Embrace the cold.
Embrace the conditions.
Those words have become the unofficial mantras of the U.S. Men's National Team in light of three vital FIFA World Cup Qualifying matches during the next week.
Those games are expected to be played in sub-freezing temperatures. And there is always the chance of snow.
The USMNT host El Salvador at Lower.com Field in Columbus, Ohio on Thursday, Jan. 27 (7 p.m. ET; ESPN2, ESPN+, UniMás, TUDN) play Canada in Hamilton, Ontario on Sunday, Jan. 30 (3 p.m. ET; Paramount+, Telemundo, UNIVERSO) and welcome Honduras to Allianz Field in St. Paul, Minn. on Wednesday, Feb. 2 (7:30 p.m. ET; FS1, Univision, TUDN).
USMNT players are accustomed to cold weather and the snow, regardless of where they grew up.
USMNT defender Antonee Robinson remembers fondly the days of playing on snow-packed pitches growing up in Liverpool.
"It kind of takes me back to when I was younger," the Fulham left back said Monday. "Boxing Day was a big thing in my Sunday League team. We used to play dads vs. lads. All the sons would be playing against the dads on a snowy pitch. That's some of the happiest football I've ever played. It's going to be something to enjoy. I've not played on snow in a long time. So, I'm really looking forward to it.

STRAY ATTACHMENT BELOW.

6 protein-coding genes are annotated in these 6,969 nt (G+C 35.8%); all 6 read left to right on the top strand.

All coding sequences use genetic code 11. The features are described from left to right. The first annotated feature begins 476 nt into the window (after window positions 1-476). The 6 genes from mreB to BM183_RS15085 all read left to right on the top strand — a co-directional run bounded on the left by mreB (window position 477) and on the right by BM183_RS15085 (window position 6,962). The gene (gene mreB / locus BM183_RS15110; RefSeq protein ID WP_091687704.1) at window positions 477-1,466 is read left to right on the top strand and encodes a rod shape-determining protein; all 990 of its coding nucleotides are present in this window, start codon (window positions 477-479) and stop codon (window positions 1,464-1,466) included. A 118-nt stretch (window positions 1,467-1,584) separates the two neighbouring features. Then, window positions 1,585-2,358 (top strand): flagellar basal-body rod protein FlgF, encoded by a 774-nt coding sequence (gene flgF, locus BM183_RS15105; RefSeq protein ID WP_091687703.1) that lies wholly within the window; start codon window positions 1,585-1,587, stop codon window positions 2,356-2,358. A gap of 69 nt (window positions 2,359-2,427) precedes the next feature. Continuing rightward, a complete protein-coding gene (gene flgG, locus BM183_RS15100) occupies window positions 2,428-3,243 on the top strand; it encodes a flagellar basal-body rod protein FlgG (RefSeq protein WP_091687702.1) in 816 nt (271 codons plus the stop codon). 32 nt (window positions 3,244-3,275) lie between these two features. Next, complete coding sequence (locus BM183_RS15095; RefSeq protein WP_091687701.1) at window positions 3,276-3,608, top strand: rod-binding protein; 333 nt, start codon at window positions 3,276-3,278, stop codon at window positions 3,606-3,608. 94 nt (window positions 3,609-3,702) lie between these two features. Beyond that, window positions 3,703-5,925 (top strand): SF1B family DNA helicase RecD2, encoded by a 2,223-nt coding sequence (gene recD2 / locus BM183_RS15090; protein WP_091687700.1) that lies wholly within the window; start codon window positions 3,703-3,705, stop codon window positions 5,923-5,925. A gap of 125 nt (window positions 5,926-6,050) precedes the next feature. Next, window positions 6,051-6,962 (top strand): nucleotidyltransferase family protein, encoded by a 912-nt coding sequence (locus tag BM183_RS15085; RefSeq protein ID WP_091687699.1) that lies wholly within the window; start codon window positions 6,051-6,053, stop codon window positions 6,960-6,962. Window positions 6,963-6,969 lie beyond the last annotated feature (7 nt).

"I think a lot of the lads are going to embrace the conditions."
Cold weather soccer is part of midfielder Tyler Adams' soccer DNA. Hailing from Wappingers Falls, N.Y. – about 75 miles north of Manhattan – Adams has plenty of experience performing in those conditions from his formative days coming through the New York Red Bulls system and more recently with RB Leipzig in the German Bundesliga.
"Playing in New York, I've played in a lot of conditions that weren't great," he said, remembering a snowy game in Colorado that needed an orange ball "when you couldn't see where out of bounds was on the field."
"I've definitely played in some tough conditions," Adams added. "But for me, it doesn't matter. The cold is the cold. In Germany, it's cold, not quite as cold this year yet, but it's getting there. So, we're used to it.”